72 Philadelphia police officers were placed on administrative desk duty following an extensive probe into racist and offensive social media posts.
The cops, who are mostly Caucasian, were taken off the streets and placed on administrative duty after a national group accused police officers in multiple states of posting racist, anti-homosexual and anti-Muslim comments on Facebook.
The cops were removed from active duty after an extensive review of Facebook posts by the Philadelphia-based Plain View Project, which uncovered blatantly racist, anti-Muslim and anti-homosexual comments posted by police officers on public forums.
Philadelphia Police Commissioner Richard Ross said at least "several dozen" officers will be disciplined and he expects some cops will lose their jobs.
"I am not prepared to tell you at this point who's being disciplined and how many may be terminated, but I can tell you with a degree of certainty there are some people who will meet with that fate," Ross said Wednesday.
"I can't think of any other investigation that we've undertaken, at least in my 30 years, where that many people were taken off the street at one time," Ross said.
Ross described himself as a "dinosaur" who doesn't use social media, but he couldn't understand how police officers who came into contact with the public on a daily basis could make what he called "ridiculous assertions" about entire groups of people.
"It angers me beyond belief, because it just makes our job far more difficult than it needs to be," Ross said.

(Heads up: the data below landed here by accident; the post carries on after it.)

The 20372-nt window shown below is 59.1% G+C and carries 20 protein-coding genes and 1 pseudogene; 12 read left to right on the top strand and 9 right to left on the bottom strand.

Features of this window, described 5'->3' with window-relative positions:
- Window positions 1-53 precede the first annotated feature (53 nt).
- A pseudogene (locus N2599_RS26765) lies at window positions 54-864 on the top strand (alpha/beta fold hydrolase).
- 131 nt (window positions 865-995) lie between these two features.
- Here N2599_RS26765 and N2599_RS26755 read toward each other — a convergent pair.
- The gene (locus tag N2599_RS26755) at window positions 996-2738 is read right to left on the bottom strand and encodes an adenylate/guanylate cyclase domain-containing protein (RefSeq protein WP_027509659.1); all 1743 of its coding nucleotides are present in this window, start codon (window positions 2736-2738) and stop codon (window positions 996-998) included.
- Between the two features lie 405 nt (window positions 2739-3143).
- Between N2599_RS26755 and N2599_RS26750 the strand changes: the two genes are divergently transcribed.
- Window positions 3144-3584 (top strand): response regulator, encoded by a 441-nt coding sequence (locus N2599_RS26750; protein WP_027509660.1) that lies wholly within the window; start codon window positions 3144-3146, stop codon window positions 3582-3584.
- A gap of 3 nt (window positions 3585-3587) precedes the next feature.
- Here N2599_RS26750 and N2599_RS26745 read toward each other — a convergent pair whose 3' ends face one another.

In an extensive 2-year investigation the Plain View Project reviewed thousands of Facebook posts made by police officers in states from Arizona to Florida.
According to the Associated Press, some of the posts supported beating up protesters and Muslims, mocked foreign accents, and questioned whether Black History Month is racist.
Following the publication of the group's findings, St. Louis' top prosecutor, Kim Gardner, added 22 names to a list of 59 police officers who can't bring cases to her office for prosecution.
Gardner, who is Black, said 7 of the newly added officers are permanently banned from presenting cases to her office for warrants.
In a letter to Public Safety Director Jimmie Edwards and Police Chief John Hayden, Gardner said the social media statements were "shocking and beneath the dignity of someone who holds such a powerful position, especially those comments that advocate violence."
"When a police officer’s integrity is compromised in this manner, it compromises the entire criminal justice system and our overall ability to pursue justice," Gardner said in a news release late Tuesday. "After careful examination of the underlying bias contained in those social media posts, we have concluded that this bias would likely influence an officer's ability to perform his or her duties in an unbiased manner."
Racist posts were also found on public Facebook pages maintained by white police officers in Georgia, Alabama, Tennessee, Kentucky, Mississippi, and Florida.
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